Friday, 3 August 2007

A slow knee jerk (computing student retention)

I'd like to introduce David Evan's Unqualified Remarks blog on the BCS website. It's a recent addition to the blogsphere, and already has a number of interesting, informed and thought-provoking posts. I expect that that I'll be linking to his posts - of course I may not agree all of the time!

One post that I thought was interesting was 'A quick knee-jerk on computing drop-outs'. It speculates from a Computing article that reports on the National Audit Office's report on graduate retention. In short Maths & Computing degrees have the lowest retention and completion rates (I don't like the term 'drop-out' - sounds like blaming the students). His speculations broadly were around three points.
  1. ICT as taught in schools is a poor fit to that in universities - more on that later...
  2. A maths/numerical/science background is probably more relevant to a computing degree than school ICT - no argument there, but perhaps this is worth unpacking further in future posts.
  3. That since applications have dropped in recent years (since 2001, by almost half) universities are taking in students with lower A-level grades.
David did remark that he did not have research data to hand. Thankfully, there is some evidence base around computing retention. As head of a computing department you'd imagine I'd be looking at this closely - and you'd be right. There are some studies that I do have to hand that are relevant to David's argument, and I'd like to share them with you.

Let us start with the speculation around whether the drop in applications for computing degrees since 2001 has lead to poorer-quality students getting in.

I have taken a graph from the Developing the Future 2007 report that compares the performance of applicants for computing degrees to the overall pool of applicants (I assume that this is based on HESA data). As we can see there has not been a drop in the performance of computing applicants.

I admit that this is a finding that I find somewhat surprising as anecdotally I have heard that drops in entrance requirements have occurred (and given the drop in applications you would have expected this).

In any case there is a clear difference in ability between the average performance of all university applicants (around the BBB level), and that of computing applicants (around the CCC mark). So David may well be right about lower grades on entry, but it wasn't the recruitment crash that caused it.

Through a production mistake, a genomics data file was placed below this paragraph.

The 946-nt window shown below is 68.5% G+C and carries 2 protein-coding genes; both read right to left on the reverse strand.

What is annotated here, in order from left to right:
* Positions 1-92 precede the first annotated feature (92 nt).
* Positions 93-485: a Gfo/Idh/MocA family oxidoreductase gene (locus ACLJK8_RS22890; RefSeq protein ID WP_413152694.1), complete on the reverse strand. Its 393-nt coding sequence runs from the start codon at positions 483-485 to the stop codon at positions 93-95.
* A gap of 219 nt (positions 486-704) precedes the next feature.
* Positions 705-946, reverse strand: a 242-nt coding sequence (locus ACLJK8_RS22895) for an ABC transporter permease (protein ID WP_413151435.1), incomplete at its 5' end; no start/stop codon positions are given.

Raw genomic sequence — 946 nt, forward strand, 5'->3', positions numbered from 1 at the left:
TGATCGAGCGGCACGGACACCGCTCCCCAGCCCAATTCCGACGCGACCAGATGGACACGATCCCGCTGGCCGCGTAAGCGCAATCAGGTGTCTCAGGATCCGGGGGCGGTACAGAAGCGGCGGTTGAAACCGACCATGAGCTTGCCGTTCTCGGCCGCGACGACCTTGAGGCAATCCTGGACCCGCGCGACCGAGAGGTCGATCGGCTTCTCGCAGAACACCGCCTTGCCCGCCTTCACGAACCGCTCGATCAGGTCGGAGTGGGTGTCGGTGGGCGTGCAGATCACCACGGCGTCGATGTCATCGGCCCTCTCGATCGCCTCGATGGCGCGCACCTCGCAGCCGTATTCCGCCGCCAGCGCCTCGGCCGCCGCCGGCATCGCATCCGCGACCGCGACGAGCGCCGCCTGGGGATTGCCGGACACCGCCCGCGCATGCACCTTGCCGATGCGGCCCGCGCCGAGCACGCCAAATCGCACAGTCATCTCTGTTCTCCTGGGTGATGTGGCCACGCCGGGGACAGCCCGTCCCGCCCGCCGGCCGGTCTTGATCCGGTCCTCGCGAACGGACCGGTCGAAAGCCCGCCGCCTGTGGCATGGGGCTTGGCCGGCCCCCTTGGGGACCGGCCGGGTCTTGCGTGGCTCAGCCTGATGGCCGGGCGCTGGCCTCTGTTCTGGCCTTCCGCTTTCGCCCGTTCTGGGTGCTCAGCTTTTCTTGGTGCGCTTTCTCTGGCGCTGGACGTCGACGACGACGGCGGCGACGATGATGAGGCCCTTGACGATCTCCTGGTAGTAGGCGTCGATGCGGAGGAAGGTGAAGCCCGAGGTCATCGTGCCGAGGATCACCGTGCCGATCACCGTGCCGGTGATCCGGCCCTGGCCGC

What should be of real concern is that computing is losing ground - the gap in performance is getting wider year-on-year!

NB. I should take the opportunity to say that City has not followed the national computing recruitment trends - we are one of the minority of computing departments to have maintained both student numbers and quality since 2001. But it is fair to say that a lot of computing departments in the UK are under pressure. I'll be posting on this soon, I hope.

Now, onto what is taught in schools. I doubt that I could find any computing admissions tutor that is happy with ICT teaching in schools. To be frank, I find the syllabus of the BTEC National (a vocational qualification) more relevant to studying computing at university than A-level ICT since it focuses on technical issues. But back to the evidence base. The perception of students in schools and colleges has been studied, two relevant ones are:
  1. Alison Mitchell et al, ‘Computing Science at University: what do pupils in Scottish schools think about it?’. Presentation at the Higher Education Academy Workshop on Progression, Retention & Recruitment, Edinburgh 2005.
  2. Gillian Lovegrove and Anna Round, Report on the HEFCE-funded initiative ‘IT Professionals in Education, Increasing the Supply'. Newcastle/London, November 2005 and January 2006.
They concur with David's suspicions. What is clear from these studies is that students find ICT in schools to be unchallenging and a poor indicator of the challenging and rewarding careers available in the IT industry (or what a degree involves). It also seems to put off the more able students, and attract the less able - clearly not what we want. These studies deserve further analysis - there's a lot to discuss there.

As a final note David did mention that the ICT syllabus problem was (apparently) less in Scotland (though the Scottish study does seem to have very similar responses to the English studies of school attitudes). I'm familiar with the Scottish education system (having lived there for five years), but I've never looked at their school teaching of ICT in detail. But if readers can shed light on this claim, I'd be most interested.

PS. Of course, it goes without saying if you can throw any further light on the above issues - please post on my profile.

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